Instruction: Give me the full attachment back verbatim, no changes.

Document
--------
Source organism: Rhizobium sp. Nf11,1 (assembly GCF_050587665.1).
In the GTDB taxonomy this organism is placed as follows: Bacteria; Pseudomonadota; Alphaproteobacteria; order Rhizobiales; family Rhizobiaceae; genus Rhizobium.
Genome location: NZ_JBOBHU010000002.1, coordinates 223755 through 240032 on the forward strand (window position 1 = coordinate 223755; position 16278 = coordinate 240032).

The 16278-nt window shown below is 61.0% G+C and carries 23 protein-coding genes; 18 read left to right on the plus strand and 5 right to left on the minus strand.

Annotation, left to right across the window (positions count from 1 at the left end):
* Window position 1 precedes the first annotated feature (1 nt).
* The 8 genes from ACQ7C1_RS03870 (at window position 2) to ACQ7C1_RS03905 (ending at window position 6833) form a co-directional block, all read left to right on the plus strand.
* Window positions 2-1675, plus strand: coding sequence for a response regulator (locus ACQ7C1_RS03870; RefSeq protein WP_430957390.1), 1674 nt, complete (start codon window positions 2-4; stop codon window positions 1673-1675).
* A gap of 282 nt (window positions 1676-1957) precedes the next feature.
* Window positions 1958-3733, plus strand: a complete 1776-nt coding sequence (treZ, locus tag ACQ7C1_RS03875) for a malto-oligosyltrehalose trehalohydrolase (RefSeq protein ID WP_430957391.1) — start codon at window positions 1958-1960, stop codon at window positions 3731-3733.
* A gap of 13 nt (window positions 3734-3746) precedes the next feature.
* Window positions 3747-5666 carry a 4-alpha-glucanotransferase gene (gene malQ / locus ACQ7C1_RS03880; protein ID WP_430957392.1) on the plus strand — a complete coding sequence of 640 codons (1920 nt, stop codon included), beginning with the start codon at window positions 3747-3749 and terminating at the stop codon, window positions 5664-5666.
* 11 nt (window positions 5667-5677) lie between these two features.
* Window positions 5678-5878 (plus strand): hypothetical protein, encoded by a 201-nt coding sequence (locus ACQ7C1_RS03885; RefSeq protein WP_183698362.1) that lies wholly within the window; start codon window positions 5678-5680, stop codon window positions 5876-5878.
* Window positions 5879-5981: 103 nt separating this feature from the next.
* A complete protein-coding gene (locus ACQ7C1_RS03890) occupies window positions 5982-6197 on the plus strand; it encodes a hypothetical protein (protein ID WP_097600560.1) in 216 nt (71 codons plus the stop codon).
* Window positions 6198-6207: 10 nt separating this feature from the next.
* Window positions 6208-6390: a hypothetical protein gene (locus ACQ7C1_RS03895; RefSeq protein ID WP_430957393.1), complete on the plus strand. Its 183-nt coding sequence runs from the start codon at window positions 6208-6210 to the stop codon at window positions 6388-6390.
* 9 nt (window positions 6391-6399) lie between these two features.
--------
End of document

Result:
Source organism: Rhizobium sp. Nf11,1 (assembly GCF_050587665.1).
In the GTDB taxonomy this organism is placed as follows: Bacteria; Pseudomonadota; Alphaproteobacteria; order Rhizobiales; family Rhizobiaceae; genus Rhizobium.
Genome location: NZ_JBOBHU010000002.1, coordinates 223755 through 240032 on the forward strand (window position 1 = coordinate 223755; position 16278 = coordinate 240032).

The 16278-nt window shown below is 61.0% G+C and carries 23 protein-coding genes; 18 read left to right on the plus strand and 5 right to left on the minus strand.

Annotation, left to right across the window (positions count from 1 at the left end):
* Window position 1 precedes the first annotated feature (1 nt).
* The 8 genes from ACQ7C1_RS03870 (at window position 2) to ACQ7C1_RS03905 (ending at window position 6833) form a co-directional block, all read left to right on the plus strand.
* Window positions 2-1675, plus strand: coding sequence for a response regulator (locus ACQ7C1_RS03870; RefSeq protein WP_430957390.1), 1674 nt, complete (start codon window positions 2-4; stop codon window positions 1673-1675).
* A gap of 282 nt (window positions 1676-1957) precedes the next feature.
* Window positions 1958-3733, plus strand: a complete 1776-nt coding sequence (treZ, locus tag ACQ7C1_RS03875) for a malto-oligosyltrehalose trehalohydrolase (RefSeq protein ID WP_430957391.1) — start codon at window positions 1958-1960, stop codon at window positions 3731-3733.
* A gap of 13 nt (window positions 3734-3746) precedes the next feature.
* Window positions 3747-5666 carry a 4-alpha-glucanotransferase gene (gene malQ / locus ACQ7C1_RS03880; protein ID WP_430957392.1) on the plus strand — a complete coding sequence of 640 codons (1920 nt, stop codon included), beginning with the start codon at window positions 3747-3749 and terminating at the stop codon, window positions 5664-5666.
* 11 nt (window positions 5667-5677) lie between these two features.
* Window positions 5678-5878 (plus strand): hypothetical protein, encoded by a 201-nt coding sequence (locus ACQ7C1_RS03885; RefSeq protein WP_183698362.1) that lies wholly within the window; start codon window positions 5678-5680, stop codon window positions 5876-5878.
* Window positions 5879-5981: 103 nt separating this feature from the next.
* A complete protein-coding gene (locus ACQ7C1_RS03890) occupies window positions 5982-6197 on the plus strand; it encodes a hypothetical protein (protein ID WP_097600560.1) in 216 nt (71 codons plus the stop codon).
* Window positions 6198-6207: 10 nt separating this feature from the next.
* Window positions 6208-6390: a hypothetical protein gene (locus ACQ7C1_RS03895; RefSeq protein ID WP_430957393.1), complete on the plus strand. Its 183-nt coding sequence runs from the start codon at window positions 6208-6210 to the stop codon at window positions 6388-6390.
* 9 nt (window positions 6391-6399) lie between these two features.